Every two years, Dr. Bauer organizes the Winter School on New Developments in Solid State Physics held in Mauterndorf, Austria, with support from the Austrian Physical Society. In the course of its more than 20-year history, the Mauterndorf school has become an influential international event in the field of physics, drawing together scientists from across the world. As a result, many new discoveries have been presented for the first time at this meeting.

In addition, Dr. Bauer has promoted equal opportunity for women in physics and organized the International Women in Physics Program in Linz. The program is sponsored by the Austrian Physical Society and invites women from different countries to come to Austria to disseminate best practices among participating countries. Dr. Bauer has directed the initiative since 1990.

Dr. Bauer has also collaborated with numerous researchers in the United States at the Massachusetts Institute of Technology, Brown University, and the University of Maryland; with western European centers like the Walter Schottky Institute and Ecole Politechnic; and in central European laboratories in the Czech and Slovak Republics, as well as Poland. He has engaged in numerous scientific collaborations with scientists across political and national boundaries. Dr. Bauer demonstrated unusual sensitivity to the problem of oppressed scientists during martial law in Poland. He also has worked with colleagues in China, Japan, the former Soviet republics, and Brazil. Scientists, new and established, have visited and worked in his laboratory and he has often returned the favor by working in theirs.

Such international collaboration has resulted in nearly 500 publications. Dr. Bauer is a member of AAAS, the German Physical Society, the Austrian Academy of Sciences, the Austrian Physical Society for which he served as President in 1988-1989, and the International Union of Pure and Applied Physics.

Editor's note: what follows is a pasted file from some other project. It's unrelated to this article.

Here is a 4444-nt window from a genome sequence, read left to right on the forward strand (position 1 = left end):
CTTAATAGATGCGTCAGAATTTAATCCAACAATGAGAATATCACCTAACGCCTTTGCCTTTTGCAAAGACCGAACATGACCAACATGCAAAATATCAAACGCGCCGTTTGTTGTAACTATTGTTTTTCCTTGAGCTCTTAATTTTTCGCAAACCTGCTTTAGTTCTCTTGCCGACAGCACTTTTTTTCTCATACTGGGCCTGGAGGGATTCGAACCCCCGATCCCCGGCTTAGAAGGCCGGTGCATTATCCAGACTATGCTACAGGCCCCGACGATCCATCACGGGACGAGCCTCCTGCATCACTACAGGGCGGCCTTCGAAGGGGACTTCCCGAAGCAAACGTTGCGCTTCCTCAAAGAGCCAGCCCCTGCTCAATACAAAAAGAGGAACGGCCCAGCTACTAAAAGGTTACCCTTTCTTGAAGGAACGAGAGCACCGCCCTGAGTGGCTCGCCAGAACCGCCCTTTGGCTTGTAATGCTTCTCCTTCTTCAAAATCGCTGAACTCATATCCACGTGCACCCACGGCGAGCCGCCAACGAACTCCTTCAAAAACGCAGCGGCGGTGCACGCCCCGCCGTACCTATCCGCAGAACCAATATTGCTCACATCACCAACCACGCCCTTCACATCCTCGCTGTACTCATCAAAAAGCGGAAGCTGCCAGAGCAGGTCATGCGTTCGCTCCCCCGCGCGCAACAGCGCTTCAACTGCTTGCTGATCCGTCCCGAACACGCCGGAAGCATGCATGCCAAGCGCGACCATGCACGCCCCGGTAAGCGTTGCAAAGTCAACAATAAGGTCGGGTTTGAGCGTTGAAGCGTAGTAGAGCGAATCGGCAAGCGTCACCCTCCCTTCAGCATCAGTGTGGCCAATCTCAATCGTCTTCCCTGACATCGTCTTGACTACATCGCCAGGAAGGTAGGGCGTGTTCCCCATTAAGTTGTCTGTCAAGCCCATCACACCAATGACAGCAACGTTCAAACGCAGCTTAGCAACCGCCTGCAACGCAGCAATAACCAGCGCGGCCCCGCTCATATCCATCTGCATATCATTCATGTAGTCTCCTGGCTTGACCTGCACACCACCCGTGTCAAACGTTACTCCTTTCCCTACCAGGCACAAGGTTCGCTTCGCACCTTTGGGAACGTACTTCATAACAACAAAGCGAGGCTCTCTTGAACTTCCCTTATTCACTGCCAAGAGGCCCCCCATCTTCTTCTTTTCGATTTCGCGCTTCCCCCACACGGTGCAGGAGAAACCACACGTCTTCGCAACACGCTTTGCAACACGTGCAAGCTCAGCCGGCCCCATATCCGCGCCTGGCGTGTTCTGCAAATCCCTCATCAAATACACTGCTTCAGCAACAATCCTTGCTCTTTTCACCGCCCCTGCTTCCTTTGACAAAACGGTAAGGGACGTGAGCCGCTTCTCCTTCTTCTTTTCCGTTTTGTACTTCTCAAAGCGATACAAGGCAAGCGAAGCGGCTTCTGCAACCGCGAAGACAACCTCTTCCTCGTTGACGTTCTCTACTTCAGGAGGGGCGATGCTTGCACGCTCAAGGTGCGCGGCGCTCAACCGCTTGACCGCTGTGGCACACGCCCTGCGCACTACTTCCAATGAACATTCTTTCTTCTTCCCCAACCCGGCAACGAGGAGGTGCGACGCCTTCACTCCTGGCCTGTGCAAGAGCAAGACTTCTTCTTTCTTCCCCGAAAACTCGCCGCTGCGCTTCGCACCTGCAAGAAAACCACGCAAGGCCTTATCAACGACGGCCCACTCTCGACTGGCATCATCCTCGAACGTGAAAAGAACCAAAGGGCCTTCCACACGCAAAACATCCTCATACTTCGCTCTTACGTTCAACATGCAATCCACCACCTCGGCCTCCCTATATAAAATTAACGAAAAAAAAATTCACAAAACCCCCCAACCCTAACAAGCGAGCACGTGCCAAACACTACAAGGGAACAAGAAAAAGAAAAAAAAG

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AAAS Award for Public Understanding Of Science and Technology


This year’s recipient of the AAAS Award for Public Understanding of Science and Technology is Professor Ian N. Stewart. He is honored for his work in communicating the excitement of science and mathematics to millions of people around the world.

The AAAS Award for Public Understanding of Science and Technology recognizes working scientists and engineers who make outstanding contributions to the “popularization of science.” The prize consists of a commemorative plaque and $5,000.

Ian N. Stewart, born in 1945, received his B.A. and M.A. in mathematics from Cambridge University and his Ph.D. in mathematics from the University of Warwick. He received honorary doctorates from the University of Westminster in 1998 and from the University of Louvian in 2000. Currently, he is Professor of Mathematics at Warwick University and Director of the Mathematics Awareness Centre (MAC@W).